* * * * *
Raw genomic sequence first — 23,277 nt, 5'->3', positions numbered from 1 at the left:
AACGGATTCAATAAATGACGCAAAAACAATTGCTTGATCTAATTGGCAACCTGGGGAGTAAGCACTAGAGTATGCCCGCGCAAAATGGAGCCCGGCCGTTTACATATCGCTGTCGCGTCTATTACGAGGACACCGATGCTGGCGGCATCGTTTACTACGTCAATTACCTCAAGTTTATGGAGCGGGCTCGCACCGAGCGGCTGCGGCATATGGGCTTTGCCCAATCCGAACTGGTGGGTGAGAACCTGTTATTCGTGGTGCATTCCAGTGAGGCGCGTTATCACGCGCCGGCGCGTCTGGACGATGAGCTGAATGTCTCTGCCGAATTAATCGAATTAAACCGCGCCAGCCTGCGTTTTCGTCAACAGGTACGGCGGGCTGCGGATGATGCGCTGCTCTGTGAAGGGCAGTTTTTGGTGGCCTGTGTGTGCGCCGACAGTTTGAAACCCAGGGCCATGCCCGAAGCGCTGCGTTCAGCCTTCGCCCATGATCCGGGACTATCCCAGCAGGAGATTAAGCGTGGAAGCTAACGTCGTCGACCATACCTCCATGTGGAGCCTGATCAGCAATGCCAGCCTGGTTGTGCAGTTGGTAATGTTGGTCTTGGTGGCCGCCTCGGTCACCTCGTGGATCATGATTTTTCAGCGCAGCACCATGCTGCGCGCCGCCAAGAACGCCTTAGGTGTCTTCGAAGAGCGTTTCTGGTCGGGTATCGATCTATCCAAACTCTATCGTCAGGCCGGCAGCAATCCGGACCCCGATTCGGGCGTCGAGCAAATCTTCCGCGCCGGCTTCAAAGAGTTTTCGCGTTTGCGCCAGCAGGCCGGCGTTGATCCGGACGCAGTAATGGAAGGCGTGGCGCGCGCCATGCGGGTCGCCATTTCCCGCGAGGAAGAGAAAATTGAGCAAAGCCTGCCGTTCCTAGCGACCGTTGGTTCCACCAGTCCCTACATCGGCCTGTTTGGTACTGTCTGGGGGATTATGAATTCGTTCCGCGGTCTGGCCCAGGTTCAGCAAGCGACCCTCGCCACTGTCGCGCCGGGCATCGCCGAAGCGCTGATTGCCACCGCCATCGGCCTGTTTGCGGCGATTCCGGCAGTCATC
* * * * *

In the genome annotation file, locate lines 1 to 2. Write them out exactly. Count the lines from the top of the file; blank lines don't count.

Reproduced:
Raw genomic sequence first — 23,277 nt, 5'->3', positions numbered from 1 at the left:
AACGGATTCAATAAATGACGCAAAAACAATTGCTTGATCTAATTGGCAACCTGGGGAGTAAGCACTAGAGTATGCCCGCGCAAAATGGAGCCCGGCCGTTTACATATCGCTGTCGCGTCTATTACGAGGACACCGATGCTGGCGGCATCGTTTACTACGTCAATTACCTCAAGTTTATGGAGCGGGCTCGCACCGAGCGGCTGCGGCATATGGGCTTTGCCCAATCCGAACTGGTGGGTGAGAACCTGTTATTCGTGGTGCATTCCAGTGAGGCGCGTTATCACGCGCCGGCGCGTCTGGACGATGAGCTGAATGTCTCTGCCGAATTAATCGAATTAAACCGCGCCAGCCTGCGTTTTCGTCAACAGGTACGGCGGGCTGCGGATGATGCGCTGCTCTGTGAAGGGCAGTTTTTGGTGGCCTGTGTGTGCGCCGACAGTTTGAAACCCAGGGCCATGCCCGAAGCGCTGCGTTCAGCCTTCGCCCATGATCCGGGACTATCCCAGCAGGAGATTAAGCGTGGAAGCTAACGTCGTCGACCATACCTCCATGTGGAGCCTGATCAGCAATGCCAGCCTGGTTGTGCAGTTGGTAATGTTGGTCTTGGTGGCCGCCTCGGTCACCTCGTGGATCATGATTTTTCAGCGCAGCACCATGCTGCGCGCCGCCAAGAACGCCTTAGGTGTCTTCGAAGAGCGTTTCTGGTCGGGTATCGATCTATCCAAACTCTATCGTCAGGCCGGCAGCAATCCGGACCCCGATTCGGGCGTCGAGCAAATCTTCCGCGCCGGCTTCAAAGAGTTTTCGCGTTTGCGCCAGCAGGCCGGCGTTGATCCGGACGCAGTAATGGAAGGCGTGGCGCGCGCCATGCGGGTCGCCATTTCCCGCGAGGAAGAGAAAATTGAGCAAAGCCTGCCGTTCCTAGCGACCGTTGGTTCCACCAGTCCCTACATCGGCCTGTTTGGTACTGTCTGGGGGATTATGAATTCGTTCCGCGGTCTGGCCCAGGTTCAGCAAGCGACCCTCGCCACTGTCGCGCCGGGCATCGCCGAAGCGCTGATTGCCACCGCCATCGGCCTGTTTGCGGCGATTCCGGCAGTCATC